Overall, I am very proud of having been part of the CHC movement and the work I’ve done in expanding services in the health centers where I have served, with the important responsibility to impact the lives and well-being of the communities I’ve served. That’s what’s most important: people feeling and functioning well, being productive members of their communities, and taking care of themselves and their families. It has been a pleasure to serve in this model of care and to stand on the shoulders of the giants that helped create access to care for millions of people. It has been a wonderful experience to be a part of that work.

More recently, I am very proud of how we weathered the COVID storm together at LifeLong and negotiated some very difficult labor contracts, and the upgrades made to our operations infrastructure. The past four years have been incredibly challenging, and I think we’re in a position for greater stabilization post-COVID. Much work needs to be done to improve employee satisfaction and work-life balance because this is hard work, and the workforce has changed with generational shifts.  We need to meet that challenge.

What does LifeLong Medical Care mean to the communities it serves? What would you like people to know about this wonderful resource?

LifeLong has an origin story rooted in taking care of seniors. We opened a PACE site, or Program of All-Inclusive care for the Elderly, a center focused on seniors, with our colleagues at the Santa Rosa Community Health Center last July 1, 2023 – a long-held dream by my predecessor, Marty Lynch, PhD. It’s a unique joint venture that speaks to our history with the Gray Panthers and our Over 60 Clinic, which has served seniors for decades.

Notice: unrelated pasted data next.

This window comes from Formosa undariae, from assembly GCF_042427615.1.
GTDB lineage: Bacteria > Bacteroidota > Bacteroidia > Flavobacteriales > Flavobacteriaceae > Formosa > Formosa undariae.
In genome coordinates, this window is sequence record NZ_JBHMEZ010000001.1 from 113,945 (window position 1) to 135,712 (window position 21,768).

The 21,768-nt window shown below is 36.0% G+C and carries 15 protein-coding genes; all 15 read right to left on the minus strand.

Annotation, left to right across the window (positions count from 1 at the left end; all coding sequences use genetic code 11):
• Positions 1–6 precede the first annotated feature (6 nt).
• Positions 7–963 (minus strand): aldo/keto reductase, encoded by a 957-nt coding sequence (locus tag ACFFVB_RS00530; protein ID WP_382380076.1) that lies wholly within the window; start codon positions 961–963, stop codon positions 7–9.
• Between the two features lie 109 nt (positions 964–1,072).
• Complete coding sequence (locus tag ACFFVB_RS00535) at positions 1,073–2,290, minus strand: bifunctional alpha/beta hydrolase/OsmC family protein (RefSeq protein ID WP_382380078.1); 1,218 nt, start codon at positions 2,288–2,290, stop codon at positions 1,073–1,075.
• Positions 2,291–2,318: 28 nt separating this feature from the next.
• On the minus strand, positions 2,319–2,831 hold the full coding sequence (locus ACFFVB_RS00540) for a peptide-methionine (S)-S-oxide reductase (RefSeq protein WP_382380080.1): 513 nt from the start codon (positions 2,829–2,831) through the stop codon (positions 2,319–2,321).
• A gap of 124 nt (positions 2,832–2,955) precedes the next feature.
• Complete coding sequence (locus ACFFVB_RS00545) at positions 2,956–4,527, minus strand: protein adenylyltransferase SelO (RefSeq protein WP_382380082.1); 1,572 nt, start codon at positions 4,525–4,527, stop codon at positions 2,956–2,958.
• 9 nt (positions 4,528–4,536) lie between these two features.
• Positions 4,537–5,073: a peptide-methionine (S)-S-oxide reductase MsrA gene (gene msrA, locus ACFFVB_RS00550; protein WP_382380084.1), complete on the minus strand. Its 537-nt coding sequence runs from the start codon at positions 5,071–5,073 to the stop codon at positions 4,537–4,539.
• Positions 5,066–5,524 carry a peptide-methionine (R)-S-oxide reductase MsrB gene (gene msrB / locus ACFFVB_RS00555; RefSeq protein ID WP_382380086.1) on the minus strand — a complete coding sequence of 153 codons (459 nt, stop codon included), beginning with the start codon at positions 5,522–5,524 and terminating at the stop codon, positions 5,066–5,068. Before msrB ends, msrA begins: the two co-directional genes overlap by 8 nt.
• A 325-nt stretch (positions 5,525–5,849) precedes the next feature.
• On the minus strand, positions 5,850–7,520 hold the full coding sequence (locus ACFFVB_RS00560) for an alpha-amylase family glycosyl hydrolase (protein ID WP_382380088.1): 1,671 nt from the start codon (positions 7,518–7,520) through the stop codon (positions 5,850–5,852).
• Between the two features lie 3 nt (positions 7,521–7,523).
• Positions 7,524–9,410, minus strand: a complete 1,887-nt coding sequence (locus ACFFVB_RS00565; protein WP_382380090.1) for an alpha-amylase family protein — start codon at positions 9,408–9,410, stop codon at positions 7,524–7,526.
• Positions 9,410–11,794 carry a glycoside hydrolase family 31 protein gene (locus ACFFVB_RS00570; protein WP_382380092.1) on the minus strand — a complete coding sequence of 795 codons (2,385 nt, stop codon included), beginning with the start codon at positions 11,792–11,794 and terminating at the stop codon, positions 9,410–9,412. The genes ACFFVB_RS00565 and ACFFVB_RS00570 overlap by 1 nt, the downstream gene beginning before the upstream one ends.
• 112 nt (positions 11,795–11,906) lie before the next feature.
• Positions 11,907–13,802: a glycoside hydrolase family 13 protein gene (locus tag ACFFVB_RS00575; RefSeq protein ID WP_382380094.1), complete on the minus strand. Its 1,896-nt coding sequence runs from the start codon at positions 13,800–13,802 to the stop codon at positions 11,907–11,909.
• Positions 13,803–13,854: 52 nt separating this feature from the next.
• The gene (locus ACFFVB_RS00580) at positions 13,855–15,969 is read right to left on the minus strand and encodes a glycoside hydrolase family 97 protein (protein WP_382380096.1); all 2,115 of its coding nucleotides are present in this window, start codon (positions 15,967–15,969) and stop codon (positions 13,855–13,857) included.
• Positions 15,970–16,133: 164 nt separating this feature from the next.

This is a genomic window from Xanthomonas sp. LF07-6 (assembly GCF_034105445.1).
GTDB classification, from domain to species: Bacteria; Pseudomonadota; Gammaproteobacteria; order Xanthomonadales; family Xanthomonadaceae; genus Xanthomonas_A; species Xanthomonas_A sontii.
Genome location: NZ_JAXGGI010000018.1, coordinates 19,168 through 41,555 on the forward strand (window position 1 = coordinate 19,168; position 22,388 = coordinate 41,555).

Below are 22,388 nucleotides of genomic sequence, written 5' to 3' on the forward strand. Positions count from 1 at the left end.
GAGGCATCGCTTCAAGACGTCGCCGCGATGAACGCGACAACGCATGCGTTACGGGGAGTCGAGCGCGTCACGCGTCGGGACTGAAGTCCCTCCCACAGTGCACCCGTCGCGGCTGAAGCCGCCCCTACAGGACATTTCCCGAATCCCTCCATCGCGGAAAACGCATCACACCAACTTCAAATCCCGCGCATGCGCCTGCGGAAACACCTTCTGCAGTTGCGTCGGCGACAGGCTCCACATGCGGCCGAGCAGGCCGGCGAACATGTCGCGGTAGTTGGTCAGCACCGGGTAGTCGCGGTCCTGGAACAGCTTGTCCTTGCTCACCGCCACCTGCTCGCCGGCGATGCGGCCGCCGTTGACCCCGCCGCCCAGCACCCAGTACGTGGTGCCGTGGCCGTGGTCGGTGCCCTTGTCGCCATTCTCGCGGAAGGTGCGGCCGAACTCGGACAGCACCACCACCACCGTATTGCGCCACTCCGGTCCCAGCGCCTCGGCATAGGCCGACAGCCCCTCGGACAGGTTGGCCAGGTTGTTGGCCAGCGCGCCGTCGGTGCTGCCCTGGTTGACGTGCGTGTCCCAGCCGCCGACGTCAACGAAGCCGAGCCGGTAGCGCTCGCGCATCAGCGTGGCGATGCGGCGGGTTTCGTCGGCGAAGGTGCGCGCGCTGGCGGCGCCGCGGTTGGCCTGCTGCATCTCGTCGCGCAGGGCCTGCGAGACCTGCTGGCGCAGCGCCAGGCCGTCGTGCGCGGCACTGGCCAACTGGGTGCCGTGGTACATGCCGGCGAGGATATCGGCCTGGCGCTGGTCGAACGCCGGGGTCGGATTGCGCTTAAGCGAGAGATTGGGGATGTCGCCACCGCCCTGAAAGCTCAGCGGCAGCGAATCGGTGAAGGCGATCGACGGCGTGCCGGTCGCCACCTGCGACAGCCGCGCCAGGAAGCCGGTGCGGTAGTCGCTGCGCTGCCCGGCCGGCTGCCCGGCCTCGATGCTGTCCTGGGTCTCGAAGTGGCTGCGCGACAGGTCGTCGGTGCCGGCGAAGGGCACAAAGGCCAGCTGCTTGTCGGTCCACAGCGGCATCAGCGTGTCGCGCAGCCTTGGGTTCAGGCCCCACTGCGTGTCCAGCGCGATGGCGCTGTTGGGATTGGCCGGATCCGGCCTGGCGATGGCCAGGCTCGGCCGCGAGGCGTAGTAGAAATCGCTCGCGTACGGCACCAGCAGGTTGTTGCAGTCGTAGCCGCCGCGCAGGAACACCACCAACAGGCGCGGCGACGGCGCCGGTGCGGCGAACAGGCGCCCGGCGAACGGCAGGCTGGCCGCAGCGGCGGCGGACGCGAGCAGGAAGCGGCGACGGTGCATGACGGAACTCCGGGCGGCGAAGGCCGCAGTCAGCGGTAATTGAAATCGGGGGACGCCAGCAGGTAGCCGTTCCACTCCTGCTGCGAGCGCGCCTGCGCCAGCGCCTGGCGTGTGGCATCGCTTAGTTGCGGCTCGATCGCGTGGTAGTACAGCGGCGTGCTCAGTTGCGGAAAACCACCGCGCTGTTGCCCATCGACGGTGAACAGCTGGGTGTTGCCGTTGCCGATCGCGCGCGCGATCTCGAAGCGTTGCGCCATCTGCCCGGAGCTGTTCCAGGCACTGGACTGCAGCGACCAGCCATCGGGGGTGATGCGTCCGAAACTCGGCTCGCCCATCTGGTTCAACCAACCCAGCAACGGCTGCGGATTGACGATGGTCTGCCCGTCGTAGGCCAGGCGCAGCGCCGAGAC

To our communities, we represent the need for access to care, and we do that work diligently, day in and day out, year after year. I am very proud of our staff’s hard work and commitment to the communities we serve in Berkeley, Richmond, and Oakland, CA.

What would you say about the future of the health center program?

This is a significant moment in the history of the movement, and we must rise to it. The hue and cry of our workforce is that, while they love our communities, it’s very hard work that is not getting easier; in fact, it’s becoming even more challenging than ever before. Workloads are higher for everyone, as is the cost of living. How will we ensure pay equity and work-life balance within an economy that has seen increased cost of living over the past years? These are tough questions, along with the CHC movement sustainability in a largely fee-for-service model of care (PPS) instead of a care model that pays more for holistic care by care-based teams.

My hope is that we will adapt in order to ensure that folks can continue to enjoy working in our environment and continue to provide the high quality of care we’re known for. Additionally, we must continue to develop pathways to leadership that assure that we have future diverse leaders to carry on this incredible work and that we continue to be intentional in doing so. This is vital, and we must be on guard against burnout and lack of rest at the leadership level as well as the direct care level.

Ultimately, we’re resilient, innovative, flexible, adaptive, and committed in the FQHC world, and I know we will rise to meet these challenges.